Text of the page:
I can remember friends at the time questioning why I would commit myself to an organisation at the start of university. However, four years later the effects of the recession in the late 1980s and the significant New Zealand public sector reforms, meant I really landed on my feet.

4. By this time next year, what difference would you like to make as president?

First of all I will keep the overarching theme of being ‘professional connected for the public interest’ I have inherited from past presidents.
Among my personal objectives is lifting the profession’s focus on ethical leadership.

We are grounded not only in our professional skills, expertise, our knowledge and experience, but also in our ethics, continuous learning and competence. I want to boost the profile of the ethics side of things.

Another personal objective – this one comes from being in various public service roles – is to raise the profile of members who serve in the public and not-for-profit sectors. Sometimes the value, and the great career opportunities on offer, get overlooked. I also want to ensure that our profession's education offerings better reflect the needs of our members in the public and not-for-profit sectors.

Finally, I’d like to see CA ANZ do more to support small and medium-sized accounting firms evolve into practices of the future. Some face existential challenges brought on by digital technology and client demands for a broader range of services.

5. What would you say was the CA difference?

There’s a couple of things. First it’s the core of what it means to be part of the accountancy profession – our ethics foundation, our professional standards, our development commitment and our willingness to hold ourselves accountable through quality reviews and conduct/disciplinary processes.

The other is the people – past, present and future. I’m fortunate that I get to see the legacy left by many of our older members, the great work being done by our current and established members and the amazing energy and enthusiasm of our young CAs and provisional members to make a difference.

6. Where do you see the profession going in the near future?

I read a lot about all the disruption factors that are impacting the accountancy and other professions and how things will need to be different in the future. Some of what’s said and written is negative about the prospects of the accounting profession.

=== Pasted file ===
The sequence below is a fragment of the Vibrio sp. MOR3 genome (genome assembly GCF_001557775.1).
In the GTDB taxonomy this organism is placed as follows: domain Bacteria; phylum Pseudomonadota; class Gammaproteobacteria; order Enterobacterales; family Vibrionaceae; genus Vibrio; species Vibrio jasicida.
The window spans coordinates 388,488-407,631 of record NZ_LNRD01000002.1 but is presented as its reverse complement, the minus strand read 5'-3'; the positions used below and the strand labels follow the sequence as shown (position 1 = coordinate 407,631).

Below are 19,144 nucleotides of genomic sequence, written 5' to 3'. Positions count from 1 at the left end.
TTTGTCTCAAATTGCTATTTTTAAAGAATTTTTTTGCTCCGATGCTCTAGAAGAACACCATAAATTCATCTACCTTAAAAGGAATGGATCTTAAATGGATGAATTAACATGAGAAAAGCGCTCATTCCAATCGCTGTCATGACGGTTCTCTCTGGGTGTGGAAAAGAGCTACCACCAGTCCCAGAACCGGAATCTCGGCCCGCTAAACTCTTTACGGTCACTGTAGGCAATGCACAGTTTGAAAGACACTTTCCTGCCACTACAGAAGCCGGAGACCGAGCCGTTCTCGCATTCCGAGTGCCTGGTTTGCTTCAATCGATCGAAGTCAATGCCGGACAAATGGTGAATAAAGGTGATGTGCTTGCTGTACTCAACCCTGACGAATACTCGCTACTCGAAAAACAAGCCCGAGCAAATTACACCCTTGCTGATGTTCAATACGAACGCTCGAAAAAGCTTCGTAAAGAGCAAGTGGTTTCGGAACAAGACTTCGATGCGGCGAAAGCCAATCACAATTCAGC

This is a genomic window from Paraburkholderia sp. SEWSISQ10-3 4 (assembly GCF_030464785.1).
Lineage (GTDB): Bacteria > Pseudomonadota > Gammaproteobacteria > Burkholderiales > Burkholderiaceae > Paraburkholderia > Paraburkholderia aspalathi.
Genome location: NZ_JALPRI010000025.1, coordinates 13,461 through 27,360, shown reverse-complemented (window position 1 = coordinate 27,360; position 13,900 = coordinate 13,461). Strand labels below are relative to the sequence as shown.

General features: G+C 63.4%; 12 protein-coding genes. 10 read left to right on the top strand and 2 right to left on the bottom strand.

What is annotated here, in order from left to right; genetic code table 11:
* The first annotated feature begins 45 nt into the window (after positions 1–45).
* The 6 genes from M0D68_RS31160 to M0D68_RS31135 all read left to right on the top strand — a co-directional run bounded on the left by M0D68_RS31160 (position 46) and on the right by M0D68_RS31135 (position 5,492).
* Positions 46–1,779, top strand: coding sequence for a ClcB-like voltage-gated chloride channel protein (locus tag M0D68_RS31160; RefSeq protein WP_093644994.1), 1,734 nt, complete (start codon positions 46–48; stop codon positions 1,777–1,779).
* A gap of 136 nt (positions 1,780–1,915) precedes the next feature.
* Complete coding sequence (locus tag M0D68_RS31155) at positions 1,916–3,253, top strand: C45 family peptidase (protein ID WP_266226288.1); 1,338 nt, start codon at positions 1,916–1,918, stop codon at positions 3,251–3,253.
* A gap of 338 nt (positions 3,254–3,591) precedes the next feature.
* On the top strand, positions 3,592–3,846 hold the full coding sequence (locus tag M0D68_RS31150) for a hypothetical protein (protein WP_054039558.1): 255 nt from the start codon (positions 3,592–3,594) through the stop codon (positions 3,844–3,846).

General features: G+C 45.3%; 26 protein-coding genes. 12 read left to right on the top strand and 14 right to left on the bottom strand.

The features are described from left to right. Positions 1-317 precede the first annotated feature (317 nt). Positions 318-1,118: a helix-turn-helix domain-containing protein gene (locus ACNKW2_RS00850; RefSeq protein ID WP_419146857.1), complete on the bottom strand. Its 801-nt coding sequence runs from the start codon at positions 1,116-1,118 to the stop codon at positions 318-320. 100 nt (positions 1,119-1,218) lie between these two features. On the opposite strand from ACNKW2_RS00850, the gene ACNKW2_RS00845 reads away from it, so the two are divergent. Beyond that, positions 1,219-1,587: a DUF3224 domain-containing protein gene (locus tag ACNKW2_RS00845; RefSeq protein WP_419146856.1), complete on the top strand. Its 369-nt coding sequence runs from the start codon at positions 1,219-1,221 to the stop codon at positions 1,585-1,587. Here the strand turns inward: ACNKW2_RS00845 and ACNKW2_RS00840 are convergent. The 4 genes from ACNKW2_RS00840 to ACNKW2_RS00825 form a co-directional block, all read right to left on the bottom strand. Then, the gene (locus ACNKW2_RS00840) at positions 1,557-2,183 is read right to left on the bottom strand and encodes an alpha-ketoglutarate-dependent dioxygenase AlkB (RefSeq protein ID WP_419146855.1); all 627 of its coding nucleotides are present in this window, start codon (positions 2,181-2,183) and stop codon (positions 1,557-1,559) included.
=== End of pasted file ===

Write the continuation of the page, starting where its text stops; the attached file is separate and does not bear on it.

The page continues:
I have to say I don’t see it that way. As an employer of lots of accountants and someone who sees our members in operation every day, if anything I just see the need for the accountancy profession increasing. There is no doubt the skills, expertise and experience and the way we operate will change over time. However, at its core our roles of translating, advising, critiquing, exercising judgement, and providing independent assurance, while drawing on our ethical foundation and professional knowledge and skills, will remain essential.

7. What’s the most helpful thing you have for getting the job done?

Those that know me would probably say an expresso machine. I do like a good coffee (and a good craft beer for that matter).
Joking aside, while I rely heavily on my electronic devices for helping me stay on track and getting things done, the real thing that helps me get the job done is having good people around me.

8. What is your favourite quote?

I’m not all that big into quotes, but there are a couple that stick with me. The first connects to my running background and is the now famous Nike quote “Just Do It”. It’s a great motivator when you are trying to get out for a run at 5.30am on a cold winter’s morning.

The other is from Henry Kissinger, “Each success only buys admission to the next more difficult problem". I read this two ways – make sure you celebrate your successes, but make sure you keep challenging yourself.